Crypto firm MetaMask recently confirmed that it would soon airdrop its own crypto token $MASK into the wallets of its existing users. Following the development, an allegedly fake MetaMask token emerged in the crypto market, which became available for trading on the Uniswap platform. Within a small time period, this MetaMask token, built on the Ethereum blockchain, reportedly soared by 2,600 percent. As soon as the fake tokens worth $1 million (roughly Rs. 7.4 crore) were sold, the sale was locked raising a rug-pull scam suspicion.
The unidentified scammer(s), as per a report by CoinCodeCap, duped some people awaiting the launch of the MASK token with their bogus offering. The exact number of victims in this scam remains unclear.
The token could only be purchased and not sold, which was another reason why doubts around the token being a scam gained heat.
Some tech enthusiasts posted their personal investigation on Twitter, revealing that the fake token was given a verified status after scammers used DeFi tools site DexTools to do so.
As of now, DexTools has not commented on its role in not being able to filter out cyber criminals from misusing its platform.
The incident that is being classified as a “rug pull” scam is also being called a “honeypot” trick played out by crypto scammers. While honeypot scams target lesser informed people, rug pull scams are when cybercriminals leave their malicious projects after having collected the target amount of capital.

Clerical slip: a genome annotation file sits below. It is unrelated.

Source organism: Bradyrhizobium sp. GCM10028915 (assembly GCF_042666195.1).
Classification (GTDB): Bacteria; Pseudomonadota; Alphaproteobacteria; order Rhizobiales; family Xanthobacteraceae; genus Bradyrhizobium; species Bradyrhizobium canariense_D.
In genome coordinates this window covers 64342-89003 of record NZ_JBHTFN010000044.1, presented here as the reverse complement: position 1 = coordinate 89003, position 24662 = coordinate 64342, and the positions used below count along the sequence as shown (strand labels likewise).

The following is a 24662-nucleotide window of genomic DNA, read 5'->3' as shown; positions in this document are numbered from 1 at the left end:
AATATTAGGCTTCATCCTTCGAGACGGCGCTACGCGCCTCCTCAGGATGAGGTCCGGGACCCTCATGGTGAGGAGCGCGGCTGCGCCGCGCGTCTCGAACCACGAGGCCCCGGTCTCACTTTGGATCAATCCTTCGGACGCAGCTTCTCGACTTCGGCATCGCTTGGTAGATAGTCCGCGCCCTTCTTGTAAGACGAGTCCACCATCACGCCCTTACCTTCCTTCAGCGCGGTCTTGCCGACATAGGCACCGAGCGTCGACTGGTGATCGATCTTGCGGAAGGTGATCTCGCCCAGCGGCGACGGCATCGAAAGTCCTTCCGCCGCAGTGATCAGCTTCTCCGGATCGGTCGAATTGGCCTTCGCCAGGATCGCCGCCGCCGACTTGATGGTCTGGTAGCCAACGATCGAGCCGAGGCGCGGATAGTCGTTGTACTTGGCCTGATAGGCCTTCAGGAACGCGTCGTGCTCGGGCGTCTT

In a recent report, research firm Chainalysis revealed that scams mooched off over $7.7 billion (roughly Rs. 58,697 crore) from crypto investors this year. The most common form of scam was the classic rug pull, the report said.
Rug pulls are prevalent in DeFi because, with the right technical knowledge, it’s cheap and easy to create new tokens on the blockchain and get them listed on decentralised exchanges (DEXes) without a code audit.
In November, for instance, investors of a new cryptocurrency called the “Squidgame Cash” or “SQUID” inspired by Netflix series Squid Games were apparently “rug pulled” after the token crashed by 99.99 percent overnight.
The scammers are believed to have collected around $3.3 million (roughly Rs. 22 crore) with this project. Investigations in the case are still ongoing.
Amid the global crypto expansion, cases of crypto-focused cybercrimes are also increasing in numbers.
Earlier in November, US’ Federal Bureau of Investigation (FBI) said that cyber scammers are making innocent people use physical cryptocurrency ATMs and digital QR codes to complete malicious transactions and dupe them off their assets.
Recently, Hyderabad Police also warned investors against transferring assets into unknown, unauthorised wallets to escape getting scammed.
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